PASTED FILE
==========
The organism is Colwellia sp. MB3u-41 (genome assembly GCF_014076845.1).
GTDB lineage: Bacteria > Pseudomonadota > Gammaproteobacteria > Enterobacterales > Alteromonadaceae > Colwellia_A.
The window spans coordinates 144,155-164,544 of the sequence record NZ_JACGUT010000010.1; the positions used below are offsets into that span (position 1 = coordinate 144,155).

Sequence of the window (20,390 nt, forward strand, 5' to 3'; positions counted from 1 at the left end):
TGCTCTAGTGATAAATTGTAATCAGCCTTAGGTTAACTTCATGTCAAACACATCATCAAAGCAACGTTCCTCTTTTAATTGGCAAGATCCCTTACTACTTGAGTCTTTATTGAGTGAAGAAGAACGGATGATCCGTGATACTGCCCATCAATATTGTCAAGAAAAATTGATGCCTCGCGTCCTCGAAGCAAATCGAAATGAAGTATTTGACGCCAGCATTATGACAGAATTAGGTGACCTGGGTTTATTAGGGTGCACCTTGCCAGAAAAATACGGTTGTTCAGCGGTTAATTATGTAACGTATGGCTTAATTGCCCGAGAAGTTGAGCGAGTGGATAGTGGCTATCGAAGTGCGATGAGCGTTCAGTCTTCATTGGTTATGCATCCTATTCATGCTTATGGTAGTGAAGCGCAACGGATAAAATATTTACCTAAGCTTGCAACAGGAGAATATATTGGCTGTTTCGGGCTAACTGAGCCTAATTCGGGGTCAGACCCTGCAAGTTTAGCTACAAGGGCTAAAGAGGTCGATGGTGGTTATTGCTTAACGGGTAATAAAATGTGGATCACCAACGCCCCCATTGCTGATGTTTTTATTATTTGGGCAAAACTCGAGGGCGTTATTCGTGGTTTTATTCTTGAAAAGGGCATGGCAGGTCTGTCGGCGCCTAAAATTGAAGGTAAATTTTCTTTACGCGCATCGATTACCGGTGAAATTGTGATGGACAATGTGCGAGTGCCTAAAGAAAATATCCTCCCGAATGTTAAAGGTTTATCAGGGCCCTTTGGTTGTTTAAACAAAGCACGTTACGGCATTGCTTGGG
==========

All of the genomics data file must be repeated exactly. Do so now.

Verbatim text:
The organism is Colwellia sp. MB3u-41 (genome assembly GCF_014076845.1).
GTDB lineage: Bacteria > Pseudomonadota > Gammaproteobacteria > Enterobacterales > Alteromonadaceae > Colwellia_A.
The window spans coordinates 144,155-164,544 of the sequence record NZ_JACGUT010000010.1; the positions used below are offsets into that span (position 1 = coordinate 144,155).

Sequence of the window (20,390 nt, forward strand, 5' to 3'; positions counted from 1 at the left end):
TGCTCTAGTGATAAATTGTAATCAGCCTTAGGTTAACTTCATGTCAAACACATCATCAAAGCAACGTTCCTCTTTTAATTGGCAAGATCCCTTACTACTTGAGTCTTTATTGAGTGAAGAAGAACGGATGATCCGTGATACTGCCCATCAATATTGTCAAGAAAAATTGATGCCTCGCGTCCTCGAAGCAAATCGAAATGAAGTATTTGACGCCAGCATTATGACAGAATTAGGTGACCTGGGTTTATTAGGGTGCACCTTGCCAGAAAAATACGGTTGTTCAGCGGTTAATTATGTAACGTATGGCTTAATTGCCCGAGAAGTTGAGCGAGTGGATAGTGGCTATCGAAGTGCGATGAGCGTTCAGTCTTCATTGGTTATGCATCCTATTCATGCTTATGGTAGTGAAGCGCAACGGATAAAATATTTACCTAAGCTTGCAACAGGAGAATATATTGGCTGTTTCGGGCTAACTGAGCCTAATTCGGGGTCAGACCCTGCAAGTTTAGCTACAAGGGCTAAAGAGGTCGATGGTGGTTATTGCTTAACGGGTAATAAAATGTGGATCACCAACGCCCCCATTGCTGATGTTTTTATTATTTGGGCAAAACTCGAGGGCGTTATTCGTGGTTTTATTCTTGAAAAGGGCATGGCAGGTCTGTCGGCGCCTAAAATTGAAGGTAAATTTTCTTTACGCGCATCGATTACCGGTGAAATTGTGATGGACAATGTGCGAGTGCCTAAAGAAAATATCCTCCCGAATGTTAAAGGTTTATCAGGGCCCTTTGGTTGTTTAAACAAAGCACGTTACGGCATTGCTTGGG